The use of magnetic resonance spectroscopy in the evaluation of the natural history of multiple sclerosis

D. L. Arnold, J. S. Wolinsky, P. M. Matthews, A. Falini

Research output: Contribution to journalArticle

Abstract

Magnetic resonance spectroscopic imaging (MRSI) can be used to define specific chemical-pathological changes in the brain of patients with multiple sclerosis. Magnetic resonance spectroscopy offers promise for improved definition of the nature of individual lesions, the dynamics of their evolution, their effects on normal appearing white matter, and their relation to clinical disability. Combined multimodal MRSI studies of the brains of patients with multiple sclerosis therefore soon may provide efficient, specific, and quantitative new approaches to assessment of drug effects in therapeutic trials.

Original languageEnglish
JournalJournal of Neurology, Neurosurgery and Psychiatry
Volume64
Issue numberSUPPL. 1
Publication statusPublished - May 1998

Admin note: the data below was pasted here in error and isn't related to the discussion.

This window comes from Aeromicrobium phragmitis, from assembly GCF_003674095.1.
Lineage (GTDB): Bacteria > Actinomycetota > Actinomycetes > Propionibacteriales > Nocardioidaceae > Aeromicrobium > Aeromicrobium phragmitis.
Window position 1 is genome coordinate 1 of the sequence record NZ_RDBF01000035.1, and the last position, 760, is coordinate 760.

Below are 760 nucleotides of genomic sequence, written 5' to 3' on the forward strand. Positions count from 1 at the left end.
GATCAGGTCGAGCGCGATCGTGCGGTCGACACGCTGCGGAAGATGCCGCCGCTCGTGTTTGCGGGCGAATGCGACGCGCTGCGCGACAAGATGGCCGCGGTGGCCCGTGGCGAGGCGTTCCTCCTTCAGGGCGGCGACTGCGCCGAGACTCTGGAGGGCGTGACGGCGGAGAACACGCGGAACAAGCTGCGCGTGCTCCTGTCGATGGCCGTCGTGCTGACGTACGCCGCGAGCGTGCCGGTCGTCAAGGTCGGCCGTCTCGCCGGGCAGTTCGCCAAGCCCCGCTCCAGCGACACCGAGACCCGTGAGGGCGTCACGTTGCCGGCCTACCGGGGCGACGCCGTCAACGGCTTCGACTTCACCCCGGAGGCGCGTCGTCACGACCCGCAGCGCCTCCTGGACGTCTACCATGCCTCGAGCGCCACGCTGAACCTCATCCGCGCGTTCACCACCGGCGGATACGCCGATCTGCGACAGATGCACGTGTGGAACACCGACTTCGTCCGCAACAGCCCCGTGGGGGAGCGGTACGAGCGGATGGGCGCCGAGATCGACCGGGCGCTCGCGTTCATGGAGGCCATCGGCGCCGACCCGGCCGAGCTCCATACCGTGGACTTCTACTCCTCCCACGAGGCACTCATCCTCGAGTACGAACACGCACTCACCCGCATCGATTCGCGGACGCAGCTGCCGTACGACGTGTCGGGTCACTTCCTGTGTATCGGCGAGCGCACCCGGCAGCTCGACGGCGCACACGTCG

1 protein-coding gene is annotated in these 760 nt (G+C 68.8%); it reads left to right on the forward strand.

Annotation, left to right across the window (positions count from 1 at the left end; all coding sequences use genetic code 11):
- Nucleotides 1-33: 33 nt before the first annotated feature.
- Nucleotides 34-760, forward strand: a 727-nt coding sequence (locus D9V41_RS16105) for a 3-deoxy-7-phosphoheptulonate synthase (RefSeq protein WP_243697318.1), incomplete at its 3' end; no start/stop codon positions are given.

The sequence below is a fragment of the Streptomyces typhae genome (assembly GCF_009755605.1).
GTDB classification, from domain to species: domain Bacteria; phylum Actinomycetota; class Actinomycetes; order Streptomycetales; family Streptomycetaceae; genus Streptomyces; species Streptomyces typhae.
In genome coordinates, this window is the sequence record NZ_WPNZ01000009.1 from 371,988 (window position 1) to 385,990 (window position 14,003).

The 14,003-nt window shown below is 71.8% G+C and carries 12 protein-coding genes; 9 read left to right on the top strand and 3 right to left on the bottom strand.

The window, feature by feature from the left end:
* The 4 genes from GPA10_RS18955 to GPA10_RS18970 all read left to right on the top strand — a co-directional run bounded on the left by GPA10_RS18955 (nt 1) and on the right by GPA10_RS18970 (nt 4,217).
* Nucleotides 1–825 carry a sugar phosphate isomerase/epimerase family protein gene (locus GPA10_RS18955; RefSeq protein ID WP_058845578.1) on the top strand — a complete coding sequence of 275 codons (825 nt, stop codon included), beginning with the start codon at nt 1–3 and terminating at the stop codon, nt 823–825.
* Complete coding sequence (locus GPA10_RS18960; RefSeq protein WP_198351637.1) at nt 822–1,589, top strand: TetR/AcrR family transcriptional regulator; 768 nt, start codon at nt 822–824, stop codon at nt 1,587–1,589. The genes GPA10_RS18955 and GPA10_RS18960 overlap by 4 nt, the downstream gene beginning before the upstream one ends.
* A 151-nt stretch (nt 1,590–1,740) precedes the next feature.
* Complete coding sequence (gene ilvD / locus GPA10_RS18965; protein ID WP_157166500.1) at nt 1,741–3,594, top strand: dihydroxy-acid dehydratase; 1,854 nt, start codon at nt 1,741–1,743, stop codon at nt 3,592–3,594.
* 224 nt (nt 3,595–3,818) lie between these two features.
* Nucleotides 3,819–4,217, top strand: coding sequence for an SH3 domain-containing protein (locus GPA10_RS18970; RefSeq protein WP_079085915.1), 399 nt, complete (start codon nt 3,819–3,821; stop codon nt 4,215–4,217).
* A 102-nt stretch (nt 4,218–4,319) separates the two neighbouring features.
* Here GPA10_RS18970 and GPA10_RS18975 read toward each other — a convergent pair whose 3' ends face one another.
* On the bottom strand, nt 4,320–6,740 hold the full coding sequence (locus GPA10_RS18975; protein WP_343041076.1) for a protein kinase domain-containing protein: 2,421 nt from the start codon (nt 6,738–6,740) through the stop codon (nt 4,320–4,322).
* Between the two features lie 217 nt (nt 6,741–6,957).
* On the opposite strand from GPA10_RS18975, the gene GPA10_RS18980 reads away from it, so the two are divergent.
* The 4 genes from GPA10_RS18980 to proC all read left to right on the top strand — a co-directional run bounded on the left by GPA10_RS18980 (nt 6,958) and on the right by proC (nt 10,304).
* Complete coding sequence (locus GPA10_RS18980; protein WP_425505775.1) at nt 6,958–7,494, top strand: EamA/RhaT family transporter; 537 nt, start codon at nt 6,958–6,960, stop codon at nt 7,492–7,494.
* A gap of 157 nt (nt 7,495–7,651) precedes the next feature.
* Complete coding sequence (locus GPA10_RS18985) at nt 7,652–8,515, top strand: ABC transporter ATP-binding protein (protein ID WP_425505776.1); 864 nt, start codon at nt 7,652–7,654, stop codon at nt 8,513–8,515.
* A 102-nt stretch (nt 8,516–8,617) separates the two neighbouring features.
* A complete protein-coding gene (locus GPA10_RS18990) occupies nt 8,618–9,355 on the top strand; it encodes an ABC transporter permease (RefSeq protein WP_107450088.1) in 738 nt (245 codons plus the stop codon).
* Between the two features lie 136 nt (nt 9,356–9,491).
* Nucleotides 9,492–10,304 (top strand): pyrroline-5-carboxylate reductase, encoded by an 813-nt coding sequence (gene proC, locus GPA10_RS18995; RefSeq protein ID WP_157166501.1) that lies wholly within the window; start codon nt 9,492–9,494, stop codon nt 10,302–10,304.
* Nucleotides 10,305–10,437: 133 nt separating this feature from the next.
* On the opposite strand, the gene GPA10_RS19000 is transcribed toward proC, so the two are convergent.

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Multiple Sclerosis
Magnetic Resonance Spectroscopy
Magnetic Resonance Imaging
Brain
Therapeutic Uses
Pharmaceutical Preparations
White Matter

Keywords

  • Multiple sclerosis
  • Nuclear magnetic resonance spectroscopy

ASJC Scopus subject areas

  • Neuropsychology and Physiological Psychology
  • Neuroscience(all)
  • Psychiatry and Mental health

Cite this

The use of magnetic resonance spectroscopy in the evaluation of the natural history of multiple sclerosis. / Arnold, D. L.; Wolinsky, J. S.; Matthews, P. M.; Falini, A.

In: Journal of Neurology, Neurosurgery and Psychiatry, Vol. 64, No. SUPPL. 1, 05.1998.

Research output: Contribution to journalArticle

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